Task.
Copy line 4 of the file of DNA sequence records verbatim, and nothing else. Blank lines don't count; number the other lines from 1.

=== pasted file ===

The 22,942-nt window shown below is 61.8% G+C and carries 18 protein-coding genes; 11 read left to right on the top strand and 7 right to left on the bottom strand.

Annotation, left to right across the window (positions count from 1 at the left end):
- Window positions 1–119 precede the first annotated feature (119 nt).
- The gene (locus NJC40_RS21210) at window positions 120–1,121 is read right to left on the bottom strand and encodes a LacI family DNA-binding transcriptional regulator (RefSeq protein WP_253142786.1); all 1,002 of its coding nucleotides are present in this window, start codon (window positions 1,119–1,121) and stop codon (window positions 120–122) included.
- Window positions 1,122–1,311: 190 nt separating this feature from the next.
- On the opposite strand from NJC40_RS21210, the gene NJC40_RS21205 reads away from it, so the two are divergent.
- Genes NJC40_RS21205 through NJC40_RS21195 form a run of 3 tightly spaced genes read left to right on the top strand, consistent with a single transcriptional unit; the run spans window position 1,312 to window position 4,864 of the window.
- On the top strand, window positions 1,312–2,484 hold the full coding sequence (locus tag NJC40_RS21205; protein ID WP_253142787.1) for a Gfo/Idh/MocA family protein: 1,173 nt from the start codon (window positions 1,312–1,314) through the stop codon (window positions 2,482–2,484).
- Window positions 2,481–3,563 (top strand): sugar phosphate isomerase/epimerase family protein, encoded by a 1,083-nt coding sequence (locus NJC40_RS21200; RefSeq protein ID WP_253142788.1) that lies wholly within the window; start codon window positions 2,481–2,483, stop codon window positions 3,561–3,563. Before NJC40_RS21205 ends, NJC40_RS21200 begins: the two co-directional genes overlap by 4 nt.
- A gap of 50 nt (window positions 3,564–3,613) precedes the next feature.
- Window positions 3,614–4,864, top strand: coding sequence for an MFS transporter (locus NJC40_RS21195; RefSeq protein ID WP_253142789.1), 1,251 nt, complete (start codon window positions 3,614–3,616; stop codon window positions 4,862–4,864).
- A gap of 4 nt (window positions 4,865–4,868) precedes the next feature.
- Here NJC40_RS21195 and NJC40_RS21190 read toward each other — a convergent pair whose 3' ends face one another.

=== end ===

- The gene (locus NJC40_RS21210) at window positions 120–1,121 is read right to left on the bottom strand and encodes a LacI family DNA-binding transcriptional regulator (RefSeq protein WP_253142786.1); all 1,002 of its coding nucleotides are present in this window, start codon (window positions 1,119–1,121) and stop codon (window positions 120–122) included.